We’re going to write a very simple sketch to get an LED to strobe—or as my friend cleverly told me when I proudly showed him my iteration, “a very tiny rave.” This program is based on the open-source Blink sketch, which can be found on Arduino’s official site. 

First, set up the hardware by sticking the LED’s two prongs into GND and pin 13 on the Arduino.

NOTE: If you plan on keeping an LED plugged into a turned-on Arduino for an extended period of time (say, longer than it takes to do this project), it’s safer to also use a 220 ohm resistor. Here’s a diagram of what that would look like, courtesy of the Arduino official site.  

One of the prongs is slightly shorter than the other—that shorter prong is the negative lead, and therefore the one that goes in the “ground,” or GND input/output.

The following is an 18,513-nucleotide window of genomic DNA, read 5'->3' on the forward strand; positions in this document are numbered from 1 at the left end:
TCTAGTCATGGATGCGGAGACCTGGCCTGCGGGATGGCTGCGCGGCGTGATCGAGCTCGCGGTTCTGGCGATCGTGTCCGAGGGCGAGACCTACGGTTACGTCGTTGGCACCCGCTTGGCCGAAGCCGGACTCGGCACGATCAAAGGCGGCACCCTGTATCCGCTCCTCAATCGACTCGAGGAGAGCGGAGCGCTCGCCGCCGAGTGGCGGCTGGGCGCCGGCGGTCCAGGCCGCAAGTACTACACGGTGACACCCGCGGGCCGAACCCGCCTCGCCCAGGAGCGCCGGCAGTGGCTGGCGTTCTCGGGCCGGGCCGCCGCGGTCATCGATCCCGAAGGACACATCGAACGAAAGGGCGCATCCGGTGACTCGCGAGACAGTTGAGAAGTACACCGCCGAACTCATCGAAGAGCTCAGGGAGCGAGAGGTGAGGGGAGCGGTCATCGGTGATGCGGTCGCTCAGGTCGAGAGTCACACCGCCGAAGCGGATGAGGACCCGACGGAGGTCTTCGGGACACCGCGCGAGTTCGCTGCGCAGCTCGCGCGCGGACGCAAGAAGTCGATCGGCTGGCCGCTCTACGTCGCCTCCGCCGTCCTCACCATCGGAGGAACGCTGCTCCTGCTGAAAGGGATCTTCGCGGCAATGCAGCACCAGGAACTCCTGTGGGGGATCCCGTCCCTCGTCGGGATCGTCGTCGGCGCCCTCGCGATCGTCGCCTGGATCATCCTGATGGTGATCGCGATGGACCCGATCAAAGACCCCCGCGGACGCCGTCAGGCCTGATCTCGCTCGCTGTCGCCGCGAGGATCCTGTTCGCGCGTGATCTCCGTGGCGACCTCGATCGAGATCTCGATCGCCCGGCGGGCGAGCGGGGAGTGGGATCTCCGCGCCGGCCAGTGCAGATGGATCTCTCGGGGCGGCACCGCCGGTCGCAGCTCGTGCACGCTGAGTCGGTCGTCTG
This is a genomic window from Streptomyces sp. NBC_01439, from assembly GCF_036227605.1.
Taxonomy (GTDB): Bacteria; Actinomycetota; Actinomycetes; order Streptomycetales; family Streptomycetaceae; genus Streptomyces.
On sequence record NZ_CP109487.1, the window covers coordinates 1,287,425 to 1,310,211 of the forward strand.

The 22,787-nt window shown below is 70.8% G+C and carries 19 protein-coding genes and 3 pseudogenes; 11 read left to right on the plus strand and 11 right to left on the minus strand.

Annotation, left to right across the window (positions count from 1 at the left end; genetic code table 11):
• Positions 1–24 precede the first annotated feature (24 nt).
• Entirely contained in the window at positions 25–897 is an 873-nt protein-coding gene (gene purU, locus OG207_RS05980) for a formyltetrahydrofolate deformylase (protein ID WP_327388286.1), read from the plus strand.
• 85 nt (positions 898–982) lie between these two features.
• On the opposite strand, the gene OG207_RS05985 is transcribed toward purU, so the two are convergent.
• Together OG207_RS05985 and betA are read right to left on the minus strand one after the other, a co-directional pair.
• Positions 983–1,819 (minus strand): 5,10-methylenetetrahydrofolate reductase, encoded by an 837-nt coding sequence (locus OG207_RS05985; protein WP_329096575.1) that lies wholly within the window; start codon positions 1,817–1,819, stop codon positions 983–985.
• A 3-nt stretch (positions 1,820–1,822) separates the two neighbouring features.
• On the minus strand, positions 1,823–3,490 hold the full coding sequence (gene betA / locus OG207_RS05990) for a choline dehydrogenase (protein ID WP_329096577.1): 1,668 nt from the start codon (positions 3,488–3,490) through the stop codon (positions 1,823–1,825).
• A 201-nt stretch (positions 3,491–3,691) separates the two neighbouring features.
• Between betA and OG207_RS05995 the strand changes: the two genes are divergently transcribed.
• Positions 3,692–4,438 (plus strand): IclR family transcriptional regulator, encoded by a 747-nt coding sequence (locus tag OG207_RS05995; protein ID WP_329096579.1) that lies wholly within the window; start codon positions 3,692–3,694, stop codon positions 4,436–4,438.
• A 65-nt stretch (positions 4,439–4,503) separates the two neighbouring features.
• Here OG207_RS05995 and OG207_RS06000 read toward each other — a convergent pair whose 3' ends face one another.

Notice the shorter lead goes in GND.

Now let’s move onto writing the program. First, let’s name it. Arduino will ignore anything on a line following two forward slashes, so this is a great way to leave notes for yourself: 

// Program 1: Making an LED blink on and off

When hardware’s involved, we need to tell the Arduino where it should expect a signal among its 14 different input/output pins. In this case, we stuck the LED in pin 13. This is how we name the LED stuck in pin 13, where “LED” is just the name I gave the variable:

int LED = 13;

Every Arduino sketch contains two components: void setup() and void loop(). These are the bare minimum for any Arduino program, without which it won’t function. 

In void setup(), we tell Arduino to initialize the pin as an output: 

void setup() { 
pinMode(LED, OUTPUT);

In void loop(), we tell Arduino to “write” a value to pin 13. Since we want it to blink, we’re going to ask it to write a sequence of four different commands in a row. As you can guess by the word “loop,” we expect this to continue until we turn the Arduino off.